McKinsey & Co. best practices for infrastructure investments may align with EB-5 program
Gains from infrastructure, such as transportation, power and water, may be fully realized only when projects generate true public benefits, a fact that makes it difficult for many governments — including the United States — to select the right projects, say experts in a new McKinsey & Company report released this month.
“We propose a framework of four best practices that governments can use to avoid common pitfalls and to build the crucial infrastructure necessary to expand economies and benefit society,” write the authors in “Four ways governments can get the most out of their infrastructure projects,” written by McKinsey & Company experts Aaron Bielenberg, James Williams, and Jonathan Woetzel.
The report’s best practices are designed to guide governments in their decision-making regarding infrastructure investments, such as ensuring that investments have clear economic and public benefits.
“Governments should consider the effects of infrastructure investments on social equity to ensure that the potential economic benefits are inclusive,” according to the report. “It’s important to consider whether investments support a geographically and demographically diverse range of residents — for example, across income levels, urban and rural areas, and racial and ethnic lines.”
In fact, the McKinsey authors said investments that advance the economic opportunities of the people most in need of them often receive greater consideration.
That’s a premise seemingly aligned with the intent of the federal government’s EB-5 Immigrant Investor Program, which exists to generate foreign investment in economically distressed American communities and rural areas in exchange for foreign investors receiving a green card for themselves and their families.
Projects that include EB-5-funding, for instance, must be constructed in specially designated high-unemployment targeted employment areas (TEAs) that are now designated by the U.S. Department of Homeland Security’s U.S. Citizenship and Immigration Services (USCIS).
Specifically, EB-5 funded projects must have TEAs that have experienced an average unemployment rate of at least 150 percent of the national average unemployment rate and include cities and towns with a population of 20,000 or more outside of metropolitan statistical areas, according to USCIS, which says the stipulations “help direct investment to areas most in need and increase the consistency of how high-unemployment areas are defined in the program.”
To achieve what McKinsey experts cited as a pipeline of such high-quality projects having social benefits, governments should base their project selections on “reliable data and analytics, robust financial models, and designs that meet the needs of citizens.”
“They should consider both the direct impact of an infrastructure project and the indirect effects on the rest of the economy and society,” the McKinsey authors noted.
Such effects, they added, include improvements in the residents’ quality of life, such as by reducing highway traffic “by building a new express lane so that drivers have more time to spend with their families and communities,” or those projects having social and health benefits — like more U.S. citizens being able to access healthcare facilities located closer to their homes.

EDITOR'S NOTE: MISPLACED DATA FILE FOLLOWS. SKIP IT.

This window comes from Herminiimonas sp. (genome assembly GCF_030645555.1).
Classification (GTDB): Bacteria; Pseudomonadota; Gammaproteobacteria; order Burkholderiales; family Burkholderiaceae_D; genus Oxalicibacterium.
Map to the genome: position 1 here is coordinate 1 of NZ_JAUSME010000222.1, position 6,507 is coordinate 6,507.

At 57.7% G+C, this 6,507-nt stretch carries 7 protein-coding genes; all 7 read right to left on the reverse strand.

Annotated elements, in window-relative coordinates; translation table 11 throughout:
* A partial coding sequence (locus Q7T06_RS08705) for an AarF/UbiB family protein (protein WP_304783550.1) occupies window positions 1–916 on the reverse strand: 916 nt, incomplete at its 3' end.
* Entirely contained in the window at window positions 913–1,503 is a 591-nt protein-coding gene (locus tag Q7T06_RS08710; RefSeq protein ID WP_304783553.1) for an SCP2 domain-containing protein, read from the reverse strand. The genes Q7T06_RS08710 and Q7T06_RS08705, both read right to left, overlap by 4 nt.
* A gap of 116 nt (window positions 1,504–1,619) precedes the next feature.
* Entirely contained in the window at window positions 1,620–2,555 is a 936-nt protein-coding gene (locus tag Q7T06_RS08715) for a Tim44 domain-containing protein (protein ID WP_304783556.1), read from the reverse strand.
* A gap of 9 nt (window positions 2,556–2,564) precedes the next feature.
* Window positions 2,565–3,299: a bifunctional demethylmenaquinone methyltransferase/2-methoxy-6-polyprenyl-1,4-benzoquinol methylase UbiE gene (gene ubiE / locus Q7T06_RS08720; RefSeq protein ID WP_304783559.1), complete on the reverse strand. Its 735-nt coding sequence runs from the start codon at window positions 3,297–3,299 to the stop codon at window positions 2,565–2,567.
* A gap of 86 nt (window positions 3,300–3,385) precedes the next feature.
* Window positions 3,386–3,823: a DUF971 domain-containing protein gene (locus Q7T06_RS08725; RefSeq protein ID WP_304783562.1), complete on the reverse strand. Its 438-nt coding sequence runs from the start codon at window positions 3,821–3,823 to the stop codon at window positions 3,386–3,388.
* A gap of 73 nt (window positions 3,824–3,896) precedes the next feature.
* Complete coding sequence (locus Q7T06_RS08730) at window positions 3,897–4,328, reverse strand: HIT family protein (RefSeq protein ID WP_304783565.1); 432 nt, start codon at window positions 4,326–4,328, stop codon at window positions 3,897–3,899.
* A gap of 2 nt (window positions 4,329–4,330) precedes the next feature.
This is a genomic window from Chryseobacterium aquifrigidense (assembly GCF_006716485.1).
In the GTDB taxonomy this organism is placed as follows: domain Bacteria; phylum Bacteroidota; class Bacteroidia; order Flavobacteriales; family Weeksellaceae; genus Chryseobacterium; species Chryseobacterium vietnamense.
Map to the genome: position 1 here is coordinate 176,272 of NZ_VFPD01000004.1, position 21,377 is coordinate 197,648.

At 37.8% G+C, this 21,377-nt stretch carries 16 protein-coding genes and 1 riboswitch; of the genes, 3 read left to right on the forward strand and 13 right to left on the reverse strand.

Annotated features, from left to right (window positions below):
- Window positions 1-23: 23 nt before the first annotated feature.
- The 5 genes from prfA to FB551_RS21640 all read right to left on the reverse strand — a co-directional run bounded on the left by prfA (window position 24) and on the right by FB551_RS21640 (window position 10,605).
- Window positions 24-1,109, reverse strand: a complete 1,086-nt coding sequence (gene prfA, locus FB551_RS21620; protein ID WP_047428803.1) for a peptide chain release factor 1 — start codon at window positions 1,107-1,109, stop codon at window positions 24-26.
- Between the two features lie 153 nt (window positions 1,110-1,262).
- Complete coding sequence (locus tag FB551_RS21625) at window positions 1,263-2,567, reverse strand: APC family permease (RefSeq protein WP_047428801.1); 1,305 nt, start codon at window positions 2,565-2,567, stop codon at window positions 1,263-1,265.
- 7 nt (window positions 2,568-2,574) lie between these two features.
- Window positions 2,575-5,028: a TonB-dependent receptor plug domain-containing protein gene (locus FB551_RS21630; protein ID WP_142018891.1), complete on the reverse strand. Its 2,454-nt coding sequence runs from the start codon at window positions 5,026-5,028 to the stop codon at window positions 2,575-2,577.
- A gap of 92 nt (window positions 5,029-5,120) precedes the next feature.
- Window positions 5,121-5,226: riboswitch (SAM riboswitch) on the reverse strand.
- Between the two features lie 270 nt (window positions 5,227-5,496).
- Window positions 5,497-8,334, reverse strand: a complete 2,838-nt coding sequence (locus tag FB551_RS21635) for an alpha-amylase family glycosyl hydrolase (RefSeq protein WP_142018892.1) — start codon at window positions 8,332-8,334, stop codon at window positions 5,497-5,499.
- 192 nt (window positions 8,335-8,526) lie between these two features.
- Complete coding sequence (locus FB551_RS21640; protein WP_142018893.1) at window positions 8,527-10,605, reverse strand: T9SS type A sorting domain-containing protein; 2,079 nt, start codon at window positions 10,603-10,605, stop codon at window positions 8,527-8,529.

In fact, investments made through regional centers can take advantage of a more expansive concept of job creation that includes both indirect and direct jobs, says USCIS, which defines a regional center as any economic entity, public or private, that’s involved with promoting economic growth, improved regional productivity, job creation and increased domestic capital investment.
And there are EB-5 foreign investors interested in funding medical facilities, such as the Birmingham, Ala.-based Sunbelt EB-5 Regional Center, one of more than 1,200 nationwide regional centers designated by USCIS to sponsor capital investment projects for investment by EB-5 investors.
Sunbelt — which says it provides investor capital not only for economic growth in its region, but to “make a difference in people’s lives” — received its original USCIS designation as an EB-5 Regional Center initially for the healthcare industry and more recently has grown into other industries, including steel.
One critical way to ensure more inclusive benefits from infrastructure is to engage with the public, the private sector and civil-society stakeholders on a project’s design and implementation, according to the McKinsey report.
“Governments can use public consultations to share information (including the results of economic-, environmental-, and social-impact studies) and solicit feedback on potential projects,” write the authors. “That will increase not only the public’s satisfaction with the infrastructure projects ultimately selected but also the likelihood of equitable outcomes.”
Illustrating such successful community engagement, the authors pointed to the development of a 200-mile power-transmission line in Oregon as an example.
“Early in the permitting process, the project’s sponsor reached out to relevant federal, local and state agencies; Native American tribal authorities; and other affected stakeholders. A project team gathered data about the interests of all stakeholders and formed an intergovernmental working group to engage nongovernmental stakeholders,” the report says. “The team then built a website that featured a road map, informing key stakeholders about their roles and ways of contributing to the planning process.”
Taking such steps early in the process can help ensure that governments select and execute infrastructure projects that support the affected communities and fairly distribute the benefits, wrote the McKinsey authors.
- New York
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